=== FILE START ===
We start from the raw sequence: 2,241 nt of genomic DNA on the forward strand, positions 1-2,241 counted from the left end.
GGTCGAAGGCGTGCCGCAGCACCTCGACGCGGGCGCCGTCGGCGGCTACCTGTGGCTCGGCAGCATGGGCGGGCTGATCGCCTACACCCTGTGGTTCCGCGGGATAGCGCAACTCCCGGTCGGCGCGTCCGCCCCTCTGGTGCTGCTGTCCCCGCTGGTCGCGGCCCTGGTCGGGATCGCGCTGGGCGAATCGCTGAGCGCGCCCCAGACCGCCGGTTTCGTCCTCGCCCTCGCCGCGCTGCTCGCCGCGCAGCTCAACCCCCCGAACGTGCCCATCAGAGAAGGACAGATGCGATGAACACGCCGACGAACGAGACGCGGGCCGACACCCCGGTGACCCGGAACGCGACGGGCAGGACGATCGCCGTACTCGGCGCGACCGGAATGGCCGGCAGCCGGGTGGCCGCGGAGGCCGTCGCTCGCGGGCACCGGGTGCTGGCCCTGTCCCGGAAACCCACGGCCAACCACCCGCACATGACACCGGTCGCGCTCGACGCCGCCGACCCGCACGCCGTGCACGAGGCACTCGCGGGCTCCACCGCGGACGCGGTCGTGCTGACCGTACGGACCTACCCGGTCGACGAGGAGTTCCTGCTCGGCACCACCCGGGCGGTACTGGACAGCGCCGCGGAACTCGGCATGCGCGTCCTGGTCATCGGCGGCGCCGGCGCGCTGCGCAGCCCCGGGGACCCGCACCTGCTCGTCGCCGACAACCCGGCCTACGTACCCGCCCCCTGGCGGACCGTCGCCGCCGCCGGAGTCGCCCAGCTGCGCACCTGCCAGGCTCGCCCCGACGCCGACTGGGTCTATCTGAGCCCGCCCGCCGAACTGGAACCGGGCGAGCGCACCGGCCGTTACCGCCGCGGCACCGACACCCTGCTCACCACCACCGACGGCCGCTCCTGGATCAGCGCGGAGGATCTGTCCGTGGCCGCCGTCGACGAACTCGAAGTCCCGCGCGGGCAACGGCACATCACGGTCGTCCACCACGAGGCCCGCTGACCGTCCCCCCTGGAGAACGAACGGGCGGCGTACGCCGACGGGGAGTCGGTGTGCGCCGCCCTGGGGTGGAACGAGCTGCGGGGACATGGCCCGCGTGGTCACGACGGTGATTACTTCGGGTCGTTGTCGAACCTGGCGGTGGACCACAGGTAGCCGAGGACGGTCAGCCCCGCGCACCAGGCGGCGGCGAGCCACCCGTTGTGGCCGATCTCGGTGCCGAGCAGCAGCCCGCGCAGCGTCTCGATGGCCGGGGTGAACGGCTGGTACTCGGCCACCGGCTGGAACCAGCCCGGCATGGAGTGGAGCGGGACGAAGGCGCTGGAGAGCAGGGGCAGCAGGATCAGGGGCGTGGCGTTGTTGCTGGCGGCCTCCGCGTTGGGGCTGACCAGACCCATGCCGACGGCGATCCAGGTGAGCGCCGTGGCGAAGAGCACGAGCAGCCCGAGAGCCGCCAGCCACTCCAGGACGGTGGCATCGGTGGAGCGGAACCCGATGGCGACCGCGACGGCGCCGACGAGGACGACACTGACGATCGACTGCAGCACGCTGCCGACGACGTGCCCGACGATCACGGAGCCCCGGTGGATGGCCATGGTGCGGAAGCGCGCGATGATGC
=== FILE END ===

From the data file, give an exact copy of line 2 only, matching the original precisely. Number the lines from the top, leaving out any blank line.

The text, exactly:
GGTCGAAGGCGTGCCGCAGCACCTCGACGCGGGCGCCGTCGGCGGCTACCTGTGGCTCGGCAGCATGGGCGGGCTGATCGCCTACACCCTGTGGTTCCGCGGGATAGCGCAACTCCCGGTCGGCGCGTCCGCCCCTCTGGTGCTGCTGTCCCCGCTGGTCGCGGCCCTGGTCGGGATCGCGCTGGGCGAATCGCTGAGCGCGCCCCAGACCGCCGGTTTCGTCCTCGCCCTCGCCGCGCTGCTCGCCGCGCAGCTCAACCCCCCGAACGTGCCCATCAGAGAAGGACAGATGCGATGAACACGCCGACGAACGAGACGCGGGCCGACACCCCGGTGACCCGGAACGCGACGGGCAGGACGATCGCCGTACTCGGCGCGACCGGAATGGCCGGCAGCCGGGTGGCCGCGGAGGCCGTCGCTCGCGGGCACCGGGTGCTGGCCCTGTCCCGGAAACCCACGGCCAACCACCCGCACATGACACCGGTCGCGCTCGACGCCGCCGACCCGCACGCCGTGCACGAGGCACTCGCGGGCTCCACCGCGGACGCGGTCGTGCTGACCGTACGGACCTACCCGGTCGACGAGGAGTTCCTGCTCGGCACCACCCGGGCGGTACTGGACAGCGCCGCGGAACTCGGCATGCGCGTCCTGGTCATCGGCGGCGCCGGCGCGCTGCGCAGCCCCGGGGACCCGCACCTGCTCGTCGCCGACAACCCGGCCTACGTACCCGCCCCCTGGCGGACCGTCGCCGCCGCCGGAGTCGCCCAGCTGCGCACCTGCCAGGCTCGCCCCGACGCCGACTGGGTCTATCTGAGCCCGCCCGCCGAACTGGAACCGGGCGAGCGCACCGGCCGTTACCGCCGCGGCACCGACACCCTGCTCACCACCACCGACGGCCGCTCCTGGATCAGCGCGGAGGATCTGTCCGTGGCCGCCGTCGACGAACTCGAAGTCCCGCGCGGGCAACGGCACATCACGGTCGTCCACCACGAGGCCCGCTGACCGTCCCCCCTGGAGAACGAACGGGCGGCGTACGCCGACGGGGAGTCGGTGTGCGCCGCCCTGGGGTGGAACGAGCTGCGGGGACATGGCCCGCGTGGTCACGACGGTGATTACTTCGGGTCGTTGTCGAACCTGGCGGTGGACCACAGGTAGCCGAGGACGGTCAGCCCCGCGCACCAGGCGGCGGCGAGCCACCCGTTGTGGCCGATCTCGGTGCCGAGCAGCAGCCCGCGCAGCGTCTCGATGGCCGGGGTGAACGGCTGGTACTCGGCCACCGGCTGGAACCAGCCCGGCATGGAGTGGAGCGGGACGAAGGCGCTGGAGAGCAGGGGCAGCAGGATCAGGGGCGTGGCGTTGTTGCTGGCGGCCTCCGCGTTGGGGCTGACCAGACCCATGCCGACGGCGATCCAGGTGAGCGCCGTGGCGAAGAGCACGAGCAGCCCGAGAGCCGCCAGCCACTCCAGGACGGTGGCATCGGTGGAGCGGAACCCGATGGCGACCGCGACGGCGCCGACGAGGACGACACTGACGATCGACTGCAGCACGCTGCCGACGACGTGCCCGACGATCACGGAGCCCCGGTGGATGGCCATGGTGCGGAAGCGCGCGATGATGC